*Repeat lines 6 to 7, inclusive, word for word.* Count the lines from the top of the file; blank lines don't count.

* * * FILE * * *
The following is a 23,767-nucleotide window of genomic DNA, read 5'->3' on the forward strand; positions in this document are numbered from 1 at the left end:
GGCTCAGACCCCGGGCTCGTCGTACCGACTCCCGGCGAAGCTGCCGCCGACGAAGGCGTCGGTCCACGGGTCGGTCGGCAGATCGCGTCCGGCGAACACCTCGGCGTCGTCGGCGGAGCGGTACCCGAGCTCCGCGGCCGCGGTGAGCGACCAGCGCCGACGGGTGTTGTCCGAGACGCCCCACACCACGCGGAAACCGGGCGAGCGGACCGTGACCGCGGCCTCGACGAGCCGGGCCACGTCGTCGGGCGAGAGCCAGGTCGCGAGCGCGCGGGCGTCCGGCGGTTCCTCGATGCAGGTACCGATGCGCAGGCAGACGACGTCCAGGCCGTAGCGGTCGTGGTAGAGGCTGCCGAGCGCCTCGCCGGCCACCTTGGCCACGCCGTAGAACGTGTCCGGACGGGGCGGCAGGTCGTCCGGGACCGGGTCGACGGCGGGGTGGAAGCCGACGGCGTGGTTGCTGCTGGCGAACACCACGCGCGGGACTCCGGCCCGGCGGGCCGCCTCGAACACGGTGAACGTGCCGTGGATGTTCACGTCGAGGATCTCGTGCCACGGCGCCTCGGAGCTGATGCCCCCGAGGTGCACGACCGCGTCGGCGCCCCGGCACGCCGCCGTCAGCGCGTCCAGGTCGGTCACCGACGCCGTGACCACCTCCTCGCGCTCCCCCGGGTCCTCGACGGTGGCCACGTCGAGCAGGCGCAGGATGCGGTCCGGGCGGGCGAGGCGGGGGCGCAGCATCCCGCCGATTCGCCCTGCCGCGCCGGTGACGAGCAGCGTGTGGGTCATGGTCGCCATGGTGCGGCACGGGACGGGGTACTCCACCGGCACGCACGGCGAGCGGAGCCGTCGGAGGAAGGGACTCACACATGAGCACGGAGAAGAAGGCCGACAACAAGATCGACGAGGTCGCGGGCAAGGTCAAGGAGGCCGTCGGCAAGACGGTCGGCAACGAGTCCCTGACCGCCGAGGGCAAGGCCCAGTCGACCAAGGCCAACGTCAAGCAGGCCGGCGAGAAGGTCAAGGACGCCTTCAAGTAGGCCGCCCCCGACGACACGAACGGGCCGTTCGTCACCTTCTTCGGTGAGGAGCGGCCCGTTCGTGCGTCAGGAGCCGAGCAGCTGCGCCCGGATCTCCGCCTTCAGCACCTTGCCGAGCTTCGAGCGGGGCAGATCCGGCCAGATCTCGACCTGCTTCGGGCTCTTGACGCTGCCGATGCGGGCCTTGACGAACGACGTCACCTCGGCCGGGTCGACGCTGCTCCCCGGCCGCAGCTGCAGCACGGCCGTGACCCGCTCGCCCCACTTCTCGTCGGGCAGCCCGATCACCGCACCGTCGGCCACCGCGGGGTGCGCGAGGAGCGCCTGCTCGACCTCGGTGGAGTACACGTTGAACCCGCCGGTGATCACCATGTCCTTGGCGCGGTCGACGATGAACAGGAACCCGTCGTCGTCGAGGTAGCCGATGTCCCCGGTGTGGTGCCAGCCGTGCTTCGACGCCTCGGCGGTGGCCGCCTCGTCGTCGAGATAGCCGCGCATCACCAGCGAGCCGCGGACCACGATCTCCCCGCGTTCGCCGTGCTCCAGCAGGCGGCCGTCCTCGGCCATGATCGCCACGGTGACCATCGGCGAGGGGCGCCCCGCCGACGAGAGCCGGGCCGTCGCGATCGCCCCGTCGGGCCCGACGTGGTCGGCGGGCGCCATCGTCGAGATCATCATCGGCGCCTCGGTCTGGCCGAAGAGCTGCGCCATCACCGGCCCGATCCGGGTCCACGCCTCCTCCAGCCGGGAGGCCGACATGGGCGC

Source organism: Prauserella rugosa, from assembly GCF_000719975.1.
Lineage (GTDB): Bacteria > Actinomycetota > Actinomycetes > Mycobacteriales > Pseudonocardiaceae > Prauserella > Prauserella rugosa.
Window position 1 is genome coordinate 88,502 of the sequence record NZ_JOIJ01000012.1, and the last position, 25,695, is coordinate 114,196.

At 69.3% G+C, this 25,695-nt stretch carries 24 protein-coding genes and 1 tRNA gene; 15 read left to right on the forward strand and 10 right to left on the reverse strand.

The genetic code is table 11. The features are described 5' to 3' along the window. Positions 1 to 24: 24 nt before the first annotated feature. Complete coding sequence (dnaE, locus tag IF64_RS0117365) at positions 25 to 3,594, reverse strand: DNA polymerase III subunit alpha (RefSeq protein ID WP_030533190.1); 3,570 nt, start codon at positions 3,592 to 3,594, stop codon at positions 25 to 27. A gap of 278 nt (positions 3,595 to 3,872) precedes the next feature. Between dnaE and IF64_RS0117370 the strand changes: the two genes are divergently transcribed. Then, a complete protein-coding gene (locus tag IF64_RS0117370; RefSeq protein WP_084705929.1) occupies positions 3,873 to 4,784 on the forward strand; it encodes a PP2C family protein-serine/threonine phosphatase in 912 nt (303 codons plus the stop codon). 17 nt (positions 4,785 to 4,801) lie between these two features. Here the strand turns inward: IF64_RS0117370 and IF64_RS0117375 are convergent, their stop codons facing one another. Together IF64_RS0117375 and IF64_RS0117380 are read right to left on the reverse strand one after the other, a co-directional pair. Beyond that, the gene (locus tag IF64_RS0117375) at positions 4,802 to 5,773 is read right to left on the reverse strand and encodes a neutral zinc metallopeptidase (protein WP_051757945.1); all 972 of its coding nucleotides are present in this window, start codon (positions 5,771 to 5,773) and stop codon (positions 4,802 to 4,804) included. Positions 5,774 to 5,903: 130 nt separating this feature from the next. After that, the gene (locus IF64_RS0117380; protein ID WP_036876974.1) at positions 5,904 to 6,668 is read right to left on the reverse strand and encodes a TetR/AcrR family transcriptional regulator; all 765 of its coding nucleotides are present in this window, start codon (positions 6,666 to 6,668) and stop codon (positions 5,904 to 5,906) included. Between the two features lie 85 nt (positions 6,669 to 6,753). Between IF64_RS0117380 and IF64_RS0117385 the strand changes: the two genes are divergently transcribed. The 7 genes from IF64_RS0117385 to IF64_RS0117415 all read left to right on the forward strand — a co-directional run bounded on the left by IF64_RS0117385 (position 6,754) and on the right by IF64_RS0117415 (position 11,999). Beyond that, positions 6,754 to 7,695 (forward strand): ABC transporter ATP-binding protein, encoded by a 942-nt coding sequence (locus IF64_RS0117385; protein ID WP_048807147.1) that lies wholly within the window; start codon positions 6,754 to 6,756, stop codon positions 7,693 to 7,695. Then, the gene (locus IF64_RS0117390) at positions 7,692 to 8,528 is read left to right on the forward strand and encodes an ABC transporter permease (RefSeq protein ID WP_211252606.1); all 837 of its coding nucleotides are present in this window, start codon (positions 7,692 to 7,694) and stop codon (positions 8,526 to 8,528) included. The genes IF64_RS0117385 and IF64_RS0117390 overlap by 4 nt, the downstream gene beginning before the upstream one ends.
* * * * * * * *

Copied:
At 69.3% G+C, this 25,695-nt stretch carries 24 protein-coding genes and 1 tRNA gene; 15 read left to right on the forward strand and 10 right to left on the reverse strand.

The genetic code is table 11. The features are described 5' to 3' along the window. Positions 1 to 24: 24 nt before the first annotated feature. Complete coding sequence (dnaE, locus tag IF64_RS0117365) at positions 25 to 3,594, reverse strand: DNA polymerase III subunit alpha (RefSeq protein ID WP_030533190.1); 3,570 nt, start codon at positions 3,592 to 3,594, stop codon at positions 25 to 27. A gap of 278 nt (positions 3,595 to 3,872) precedes the next feature. Between dnaE and IF64_RS0117370 the strand changes: the two genes are divergently transcribed. Then, a complete protein-coding gene (locus tag IF64_RS0117370; RefSeq protein WP_084705929.1) occupies positions 3,873 to 4,784 on the forward strand; it encodes a PP2C family protein-serine/threonine phosphatase in 912 nt (303 codons plus the stop codon). 17 nt (positions 4,785 to 4,801) lie between these two features. Here the strand turns inward: IF64_RS0117370 and IF64_RS0117375 are convergent, their stop codons facing one another. Together IF64_RS0117375 and IF64_RS0117380 are read right to left on the reverse strand one after the other, a co-directional pair. Beyond that, the gene (locus tag IF64_RS0117375) at positions 4,802 to 5,773 is read right to left on the reverse strand and encodes a neutral zinc metallopeptidase (protein WP_051757945.1); all 972 of its coding nucleotides are present in this window, start codon (positions 5,771 to 5,773) and stop codon (positions 4,802 to 4,804) included. Positions 5,774 to 5,903: 130 nt separating this feature from the next. After that, the gene (locus IF64_RS0117380; protein ID WP_036876974.1) at positions 5,904 to 6,668 is read right to left on the reverse strand and encodes a TetR/AcrR family transcriptional regulator; all 765 of its coding nucleotides are present in this window, start codon (positions 6,666 to 6,668) and stop codon (positions 5,904 to 5,906) included. Between the two features lie 85 nt (positions 6,669 to 6,753). Between IF64_RS0117380 and IF64_RS0117385 the strand changes: the two genes are divergently transcribed. The 7 genes from IF64_RS0117385 to IF64_RS0117415 all read left to right on the forward strand — a co-directional run bounded on the left by IF64_RS0117385 (position 6,754) and on the right by IF64_RS0117415 (position 11,999). Beyond that, positions 6,754 to 7,695 (forward strand): ABC transporter ATP-binding protein, encoded by a 942-nt coding sequence (locus IF64_RS0117385; protein ID WP_048807147.1) that lies wholly within the window; start codon positions 6,754 to 6,756, stop codon positions 7,693 to 7,695. Then, the gene (locus IF64_RS0117390) at positions 7,692 to 8,528 is read left to right on the forward strand and encodes an ABC transporter permease (RefSeq protein ID WP_211252606.1); all 837 of its coding nucleotides are present in this window, start codon (positions 7,692 to 7,694) and stop codon (positions 8,526 to 8,528) included. The genes IF64_RS0117385 and IF64_RS0117390 overlap by 4 nt, the downstream gene beginning before the upstream one ends.